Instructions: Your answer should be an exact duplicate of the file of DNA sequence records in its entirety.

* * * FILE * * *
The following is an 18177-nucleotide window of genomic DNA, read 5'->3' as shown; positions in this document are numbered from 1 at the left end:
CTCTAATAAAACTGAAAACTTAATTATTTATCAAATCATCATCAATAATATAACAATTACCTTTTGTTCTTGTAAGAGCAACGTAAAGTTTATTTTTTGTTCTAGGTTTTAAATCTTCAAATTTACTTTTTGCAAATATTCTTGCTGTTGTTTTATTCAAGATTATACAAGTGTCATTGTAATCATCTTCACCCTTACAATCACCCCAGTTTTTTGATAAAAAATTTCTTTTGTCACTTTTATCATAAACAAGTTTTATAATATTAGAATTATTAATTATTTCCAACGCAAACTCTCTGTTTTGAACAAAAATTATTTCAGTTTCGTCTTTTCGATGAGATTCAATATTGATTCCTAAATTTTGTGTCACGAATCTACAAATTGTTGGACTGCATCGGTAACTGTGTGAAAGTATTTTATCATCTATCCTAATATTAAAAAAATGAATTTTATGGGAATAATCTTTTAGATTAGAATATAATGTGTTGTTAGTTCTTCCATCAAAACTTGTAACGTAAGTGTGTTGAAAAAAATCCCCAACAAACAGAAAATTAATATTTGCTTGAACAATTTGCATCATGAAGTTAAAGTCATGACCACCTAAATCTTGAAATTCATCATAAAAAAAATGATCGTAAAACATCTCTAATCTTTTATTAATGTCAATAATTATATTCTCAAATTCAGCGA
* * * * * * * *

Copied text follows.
The following is an 18177-nucleotide window of genomic DNA, read 5'->3' as shown; positions in this document are numbered from 1 at the left end:
CTCTAATAAAACTGAAAACTTAATTATTTATCAAATCATCATCAATAATATAACAATTACCTTTTGTTCTTGTAAGAGCAACGTAAAGTTTATTTTTTGTTCTAGGTTTTAAATCTTCAAATTTACTTTTTGCAAATATTCTTGCTGTTGTTTTATTCAAGATTATACAAGTGTCATTGTAATCATCTTCACCCTTACAATCACCCCAGTTTTTTGATAAAAAATTTCTTTTGTCACTTTTATCATAAACAAGTTTTATAATATTAGAATTATTAATTATTTCCAACGCAAACTCTCTGTTTTGAACAAAAATTATTTCAGTTTCGTCTTTTCGATGAGATTCAATATTGATTCCTAAATTTTGTGTCACGAATCTACAAATTGTTGGACTGCATCGGTAACTGTGTGAAAGTATTTTATCATCTATCCTAATATTAAAAAAATGAATTTTATGGGAATAATCTTTTAGATTAGAATATAATGTGTTGTTAGTTCTTCCATCAAAACTTGTAACGTAAGTGTGTTGAAAAAAATCCCCAACAAACAGAAAATTAATATTTGCTTGAACAATTTGCATCATGAAGTTAAAGTCATGACCACCTAAATCTTGAAATTCATCATAAAAAAAATGATCGTAAAACATCTCTAATCTTTTATTAATGTCAATAATTATATTCTCAAATTCAGCGA